Right now, there are about 15 million Bitcoin in use. The remainder will be released between now and 2140. This makes Bitcoin disinflationary, as opposed to most, if not all currencies, which tend to continuously increase in number, due to central banks running their money printers nonstop in an attempt to lessen their debt burden.
Of course, less debt burden for central banks means less money for the people these central banks are meant to serve. After all, helicopter-money inflation robs the public at large of about 2-5% annually. Savings, capital, pensions, each of these is being hollowed out year after year as a result of the relentless printing of money.
No such worries with Bitcoin.
The other big advantage of Bitcoin is that it applies the world over. This means that if you're going overseas, so long as you are in possession of Bitcoin, you won't be bleeding money converting your cash to the currency for the country you're going. Since you won't need to convert any money, you won't be paying any conversion fee. Money in the pocket.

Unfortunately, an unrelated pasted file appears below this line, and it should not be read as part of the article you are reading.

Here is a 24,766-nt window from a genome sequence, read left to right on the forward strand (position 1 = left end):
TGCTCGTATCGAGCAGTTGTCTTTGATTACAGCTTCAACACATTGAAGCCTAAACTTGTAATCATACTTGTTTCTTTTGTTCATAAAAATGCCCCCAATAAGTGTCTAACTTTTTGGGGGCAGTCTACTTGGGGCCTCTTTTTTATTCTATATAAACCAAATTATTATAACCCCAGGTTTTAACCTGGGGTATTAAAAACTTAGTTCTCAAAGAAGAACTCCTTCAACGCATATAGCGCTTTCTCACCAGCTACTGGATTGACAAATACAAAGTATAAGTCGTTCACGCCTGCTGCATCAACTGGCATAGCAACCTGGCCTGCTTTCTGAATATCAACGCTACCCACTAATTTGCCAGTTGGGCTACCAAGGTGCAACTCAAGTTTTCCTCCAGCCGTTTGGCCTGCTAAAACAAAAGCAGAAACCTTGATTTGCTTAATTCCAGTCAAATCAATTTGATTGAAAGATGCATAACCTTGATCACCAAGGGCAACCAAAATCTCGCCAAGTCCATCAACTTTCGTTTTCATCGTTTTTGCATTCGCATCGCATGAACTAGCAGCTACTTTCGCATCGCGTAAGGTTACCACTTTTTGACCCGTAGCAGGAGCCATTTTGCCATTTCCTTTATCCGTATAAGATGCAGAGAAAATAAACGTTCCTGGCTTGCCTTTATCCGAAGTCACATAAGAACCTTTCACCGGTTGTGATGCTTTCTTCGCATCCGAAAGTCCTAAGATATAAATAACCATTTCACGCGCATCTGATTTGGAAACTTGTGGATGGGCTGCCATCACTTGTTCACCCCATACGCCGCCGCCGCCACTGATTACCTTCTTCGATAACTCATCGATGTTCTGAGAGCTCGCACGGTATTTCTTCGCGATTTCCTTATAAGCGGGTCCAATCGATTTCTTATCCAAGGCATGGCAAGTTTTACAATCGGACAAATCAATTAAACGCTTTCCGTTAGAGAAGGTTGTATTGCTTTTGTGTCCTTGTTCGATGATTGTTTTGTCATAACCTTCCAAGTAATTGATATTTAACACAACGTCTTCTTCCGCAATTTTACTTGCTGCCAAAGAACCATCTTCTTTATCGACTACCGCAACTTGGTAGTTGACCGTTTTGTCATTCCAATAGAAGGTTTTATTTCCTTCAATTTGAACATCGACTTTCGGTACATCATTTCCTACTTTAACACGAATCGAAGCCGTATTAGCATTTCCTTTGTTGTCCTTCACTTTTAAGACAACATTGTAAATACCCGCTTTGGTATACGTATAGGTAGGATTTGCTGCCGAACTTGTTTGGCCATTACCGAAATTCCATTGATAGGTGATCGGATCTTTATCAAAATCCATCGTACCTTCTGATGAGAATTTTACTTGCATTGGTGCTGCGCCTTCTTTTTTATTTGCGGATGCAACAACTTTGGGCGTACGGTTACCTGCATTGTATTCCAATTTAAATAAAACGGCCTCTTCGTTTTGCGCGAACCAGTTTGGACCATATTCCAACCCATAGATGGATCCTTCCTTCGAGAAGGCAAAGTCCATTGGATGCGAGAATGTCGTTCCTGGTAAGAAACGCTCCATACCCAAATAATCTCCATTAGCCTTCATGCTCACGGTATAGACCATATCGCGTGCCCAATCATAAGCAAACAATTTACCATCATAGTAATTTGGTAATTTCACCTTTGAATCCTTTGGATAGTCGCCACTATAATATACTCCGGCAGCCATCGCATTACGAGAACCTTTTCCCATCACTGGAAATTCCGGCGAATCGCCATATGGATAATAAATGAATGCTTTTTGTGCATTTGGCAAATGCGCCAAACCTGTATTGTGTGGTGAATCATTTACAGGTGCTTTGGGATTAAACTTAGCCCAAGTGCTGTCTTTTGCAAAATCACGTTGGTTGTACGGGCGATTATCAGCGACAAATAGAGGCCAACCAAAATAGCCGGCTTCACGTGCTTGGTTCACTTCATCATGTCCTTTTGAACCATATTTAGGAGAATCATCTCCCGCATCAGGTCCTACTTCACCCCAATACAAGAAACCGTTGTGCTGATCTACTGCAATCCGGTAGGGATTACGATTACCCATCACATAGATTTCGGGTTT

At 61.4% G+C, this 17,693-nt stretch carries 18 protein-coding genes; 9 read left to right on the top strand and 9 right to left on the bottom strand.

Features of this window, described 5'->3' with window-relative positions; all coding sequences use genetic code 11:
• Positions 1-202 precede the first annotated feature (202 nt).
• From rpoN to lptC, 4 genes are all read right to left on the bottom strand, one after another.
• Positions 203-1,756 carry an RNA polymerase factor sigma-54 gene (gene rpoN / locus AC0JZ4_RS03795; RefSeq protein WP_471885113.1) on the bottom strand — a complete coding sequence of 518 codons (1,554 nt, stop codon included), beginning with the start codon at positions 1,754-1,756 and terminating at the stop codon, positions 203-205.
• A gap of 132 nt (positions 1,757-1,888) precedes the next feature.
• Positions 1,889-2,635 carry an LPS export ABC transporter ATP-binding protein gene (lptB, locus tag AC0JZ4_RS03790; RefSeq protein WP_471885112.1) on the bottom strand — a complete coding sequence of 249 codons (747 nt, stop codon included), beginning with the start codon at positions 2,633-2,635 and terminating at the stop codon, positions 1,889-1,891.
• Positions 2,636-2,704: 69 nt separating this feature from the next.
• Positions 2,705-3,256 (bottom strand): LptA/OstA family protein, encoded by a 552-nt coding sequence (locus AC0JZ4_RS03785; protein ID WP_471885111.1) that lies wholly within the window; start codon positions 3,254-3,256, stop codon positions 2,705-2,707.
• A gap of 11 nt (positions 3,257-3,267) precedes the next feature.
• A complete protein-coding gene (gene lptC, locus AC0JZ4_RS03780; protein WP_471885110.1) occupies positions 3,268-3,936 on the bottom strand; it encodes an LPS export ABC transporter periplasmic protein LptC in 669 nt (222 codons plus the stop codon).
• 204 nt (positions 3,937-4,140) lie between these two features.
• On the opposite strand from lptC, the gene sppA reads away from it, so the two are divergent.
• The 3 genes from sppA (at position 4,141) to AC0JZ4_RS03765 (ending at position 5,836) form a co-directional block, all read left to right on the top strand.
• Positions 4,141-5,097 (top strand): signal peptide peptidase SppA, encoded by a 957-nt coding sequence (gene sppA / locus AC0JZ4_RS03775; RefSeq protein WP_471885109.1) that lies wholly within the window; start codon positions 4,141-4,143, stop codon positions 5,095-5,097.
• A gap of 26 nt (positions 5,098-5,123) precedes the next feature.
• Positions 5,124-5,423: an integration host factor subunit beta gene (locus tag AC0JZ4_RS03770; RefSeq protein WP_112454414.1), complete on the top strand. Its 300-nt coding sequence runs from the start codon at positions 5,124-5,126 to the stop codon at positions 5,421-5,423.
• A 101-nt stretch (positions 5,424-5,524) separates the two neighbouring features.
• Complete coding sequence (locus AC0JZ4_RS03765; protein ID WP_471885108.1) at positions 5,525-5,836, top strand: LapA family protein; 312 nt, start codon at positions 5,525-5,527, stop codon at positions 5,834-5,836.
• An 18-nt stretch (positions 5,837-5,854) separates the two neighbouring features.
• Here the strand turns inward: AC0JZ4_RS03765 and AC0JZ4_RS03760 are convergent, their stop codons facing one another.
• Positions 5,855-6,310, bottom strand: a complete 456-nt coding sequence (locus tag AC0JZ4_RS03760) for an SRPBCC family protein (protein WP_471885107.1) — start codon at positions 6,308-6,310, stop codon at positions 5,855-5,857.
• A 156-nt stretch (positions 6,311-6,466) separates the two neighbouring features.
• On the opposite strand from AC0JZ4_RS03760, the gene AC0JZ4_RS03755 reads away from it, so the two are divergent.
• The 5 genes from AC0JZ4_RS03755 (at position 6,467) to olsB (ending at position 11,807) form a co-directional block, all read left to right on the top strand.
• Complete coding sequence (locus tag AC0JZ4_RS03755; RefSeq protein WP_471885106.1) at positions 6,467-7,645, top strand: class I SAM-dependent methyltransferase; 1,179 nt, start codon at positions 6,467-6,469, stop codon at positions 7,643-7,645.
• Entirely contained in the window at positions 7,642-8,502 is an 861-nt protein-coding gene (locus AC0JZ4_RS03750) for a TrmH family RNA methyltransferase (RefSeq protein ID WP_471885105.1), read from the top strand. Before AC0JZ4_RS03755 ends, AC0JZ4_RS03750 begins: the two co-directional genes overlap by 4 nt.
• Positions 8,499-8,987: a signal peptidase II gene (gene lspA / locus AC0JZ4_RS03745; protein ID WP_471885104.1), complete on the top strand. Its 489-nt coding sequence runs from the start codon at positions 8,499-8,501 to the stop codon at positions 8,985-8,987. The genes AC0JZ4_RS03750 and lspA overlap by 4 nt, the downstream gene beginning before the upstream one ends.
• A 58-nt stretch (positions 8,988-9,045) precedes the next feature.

Savings are even bigger in cases you need to transfer money overseas. Whereas with fiat money, you can either do a telegraphic transfer or a remittance, both of which will cost up to 10% and take up to a week to be completed, sending Bitcoin to anywhere in the world usually costs a negligible amount and typically takes mere seconds to arrive at the recipient. Even an account transfer by internet banking is relatively costly and still takes up to a week. Sending and receiving Bitcoin is faster and cheaper than any other means of sending funds.
Clearly, Bitcoin is the superior way to own money. Of course, banks, Western Union, Visa, Master Card and governments may not quite like it, but this is why they call it disruption. Bitcoin is a major disruptor. It will take years, but Bitcoin will eventually displace the status quo.
Now, until that time arrives, there will be some bumps along the way of course. An example is Bitcoin's high volatility. Given its nascence, there's not much that can be done about this, other than ride it out. The volatility can be regarded as a rite of passage, the price to pay for Bitcoin's tremendous growth rate whilst it's in its sunrise period. However, with increased liquidity and ever fewer surprises in store as Bitcoin matures, Bitcoin's volatility will ease.